Sunday 8 September 2013

Koh Samui

The Big Buddha

"Thailand stinks," says Barry, an English ex-pat who's lived here and loved it for six years.

"You'll walk down the street and go fwooar, what's that pong? It's the sewers leaking or someone's taken a dump in a bucket behind the shops."

"But the next step, it's frangipani on the breeze, or sizzling prawns over hot coals, fantastic!"

Barry is trying to sell my wife and I on a holiday club, but soon realises we're immune to his pitch and is just having a good natter about Koh Samui with us.

He describes the enterprising nature of the locals.

"There's a place I pass by regularly which has a sign - genuine antiques, made to order - sums it all up, really."

This is where the first world comes to holiday in the third world, taking advantage of the cheap local currency to vacation in relative luxury.

And why wouldn't you? It's warm and exotic, the food is fabulous, and everyone speaks English.

There's plenty of accommodation, from your basic backpackers to four star places like the one we're staying in.

Kanda Buri resort

These big resorts are clean, comfortable, and have fantastic service - labour is cheap so there are plenty of the lovely locals to wait on you.

But in the next block, it stinks. And it's not just the durians - a tropical fruit that pongs so badly that the local taxis have specific "no durians" signs.

Koh Samui was developed quite suddenly, almost unexpectedly, so the infrastructure underneath our feet is nowhere near big enough to cope with the multi-storey tourist traps going up on every corner.

In short, they still have dial-up sewer pipes, but they have broadband toilet output. Something's got to give...

In many places, you can't flush toilet paper - after you use it, it goes into a little basket.

Koh Samui is like that all over, the shabby hand in hand with the chic.

But that's the price you pay for the price you pay for everything else.

Because its all cheap - food, accommodation, clothing, alcohol, taxis, the awesome beach-side massages, the various carvings and gewgaws being sold at the little stalls everywhere.

Samui is small, so it's easy to get around. We caught a cab halfway down the island, from north to south, and it cost us 500 baht - around $15 AU.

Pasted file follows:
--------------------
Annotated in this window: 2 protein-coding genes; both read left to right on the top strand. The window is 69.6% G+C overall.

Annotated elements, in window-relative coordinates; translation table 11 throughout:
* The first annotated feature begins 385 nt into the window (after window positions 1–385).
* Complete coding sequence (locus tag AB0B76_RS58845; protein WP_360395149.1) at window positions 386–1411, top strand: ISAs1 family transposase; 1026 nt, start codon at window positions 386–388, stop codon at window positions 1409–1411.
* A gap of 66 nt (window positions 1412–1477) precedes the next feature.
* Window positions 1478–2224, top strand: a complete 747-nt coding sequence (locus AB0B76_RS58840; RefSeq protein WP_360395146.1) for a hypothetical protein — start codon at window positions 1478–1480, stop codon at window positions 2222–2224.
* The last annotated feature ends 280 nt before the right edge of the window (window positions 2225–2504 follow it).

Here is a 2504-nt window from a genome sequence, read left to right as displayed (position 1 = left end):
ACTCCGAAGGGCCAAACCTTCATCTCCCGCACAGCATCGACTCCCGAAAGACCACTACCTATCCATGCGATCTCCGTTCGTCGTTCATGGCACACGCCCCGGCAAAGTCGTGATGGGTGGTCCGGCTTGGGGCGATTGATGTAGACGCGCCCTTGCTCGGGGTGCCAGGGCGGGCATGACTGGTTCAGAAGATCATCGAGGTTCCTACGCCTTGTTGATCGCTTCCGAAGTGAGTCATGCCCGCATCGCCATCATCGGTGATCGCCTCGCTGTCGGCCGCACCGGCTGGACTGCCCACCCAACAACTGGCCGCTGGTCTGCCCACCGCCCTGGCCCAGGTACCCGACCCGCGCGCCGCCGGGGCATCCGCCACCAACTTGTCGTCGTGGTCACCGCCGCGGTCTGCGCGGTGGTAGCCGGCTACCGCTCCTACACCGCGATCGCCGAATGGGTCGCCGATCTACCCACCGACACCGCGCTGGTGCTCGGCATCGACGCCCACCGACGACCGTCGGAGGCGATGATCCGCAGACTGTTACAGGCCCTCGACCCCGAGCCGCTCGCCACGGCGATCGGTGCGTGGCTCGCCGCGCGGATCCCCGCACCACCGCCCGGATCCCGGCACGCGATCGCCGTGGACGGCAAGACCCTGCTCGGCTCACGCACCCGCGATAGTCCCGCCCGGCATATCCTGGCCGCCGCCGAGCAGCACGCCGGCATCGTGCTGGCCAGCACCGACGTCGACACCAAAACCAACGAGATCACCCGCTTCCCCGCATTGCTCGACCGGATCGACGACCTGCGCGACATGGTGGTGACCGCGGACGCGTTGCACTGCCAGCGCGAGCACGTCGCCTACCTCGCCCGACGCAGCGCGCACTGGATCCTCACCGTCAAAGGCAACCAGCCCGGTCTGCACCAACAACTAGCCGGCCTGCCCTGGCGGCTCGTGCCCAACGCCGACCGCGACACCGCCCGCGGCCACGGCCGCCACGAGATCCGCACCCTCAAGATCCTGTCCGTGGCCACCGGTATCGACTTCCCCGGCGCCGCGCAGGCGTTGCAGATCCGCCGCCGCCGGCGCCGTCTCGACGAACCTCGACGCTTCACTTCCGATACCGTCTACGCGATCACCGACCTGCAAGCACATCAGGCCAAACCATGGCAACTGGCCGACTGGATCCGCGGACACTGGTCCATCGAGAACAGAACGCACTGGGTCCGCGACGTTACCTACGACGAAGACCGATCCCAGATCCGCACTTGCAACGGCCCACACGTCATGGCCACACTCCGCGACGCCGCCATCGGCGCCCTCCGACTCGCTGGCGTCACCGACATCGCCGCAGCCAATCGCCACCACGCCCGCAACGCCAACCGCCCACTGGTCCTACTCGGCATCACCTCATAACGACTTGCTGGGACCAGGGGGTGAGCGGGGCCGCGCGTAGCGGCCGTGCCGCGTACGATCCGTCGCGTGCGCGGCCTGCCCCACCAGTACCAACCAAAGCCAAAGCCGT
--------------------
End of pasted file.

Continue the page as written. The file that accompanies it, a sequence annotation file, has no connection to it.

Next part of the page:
You can also hire a car or one of the ubiquitous scooters.

The roads are busy but not crazy. They do use their horns to communicate - over to the left, scooter! - but it's the gentlest beeping I've ever heard, barely a touch on the steering wheel.

The food is fantastic everywhere. We've been lunching at whatever hole in the wall we walk past at midday, never to be disappointed.

And each night we walk along Chaweng beach, choose one of the restaurants, and sit at a table right on the sand.

They display locally caught fish and prawns on ice. You pay by weight and then choose how they'll cook it.

I loved red snapper in pepper and garlic, and my wife got to enjoy it on my breath for two days afterwards.

Samui's not really set up for children, in the way that Europe and Australia are. There are no playgrounds or multiplexes. (Though they're building a mall and cinema as I write this.)

But there are plenty of things for kids to love -  beaches, crazy plastic toys, elephant rides, etc.


And the Thais love children. They have been incredibly sweet and friendly to all of us, but especially nice to my little boy.

Maybe it's because he's a blue-eyed blonde, which is so unusual in Asia. Certainly some of the tourists from Japan and China seem to be just as fascinated with him.

For the grown-ups, there's lots to do. Shopping, fishing, water sports, kick-boxing, and some cultural attractions like the big Buddha and the mummified monk.

The Mummified Monk, with glasses from Bono.

There's also a thriving night life here, powered by cheap booze, loud music, and the pretty bar girls.

The girls make some money from being bought expensive watered-down drinks. Or you can chat one up and negotiate to take her home, paying a "bar fine" to the mamasan who runs the place, as well as cash directly to the girl.

(Let me assure both you and my wife, that this information is purely theoretical for me.)

There are plenty of single men visiting here, but also plenty of young women - usually in pairs or groups - and lots of couples.

For our little family of three, it's been a rest stop in tropical paradise.

We go out in the day to explore or take a tour, return in the afternoon for a reviving dip in the pool, then one of us stays and plays with our son while the other wanders down for a massage by the beach.

Throw in a cocktail in a coconut and coal-cooked fish for dinner, and it's a very pleasant way to end your day.

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1 comment:

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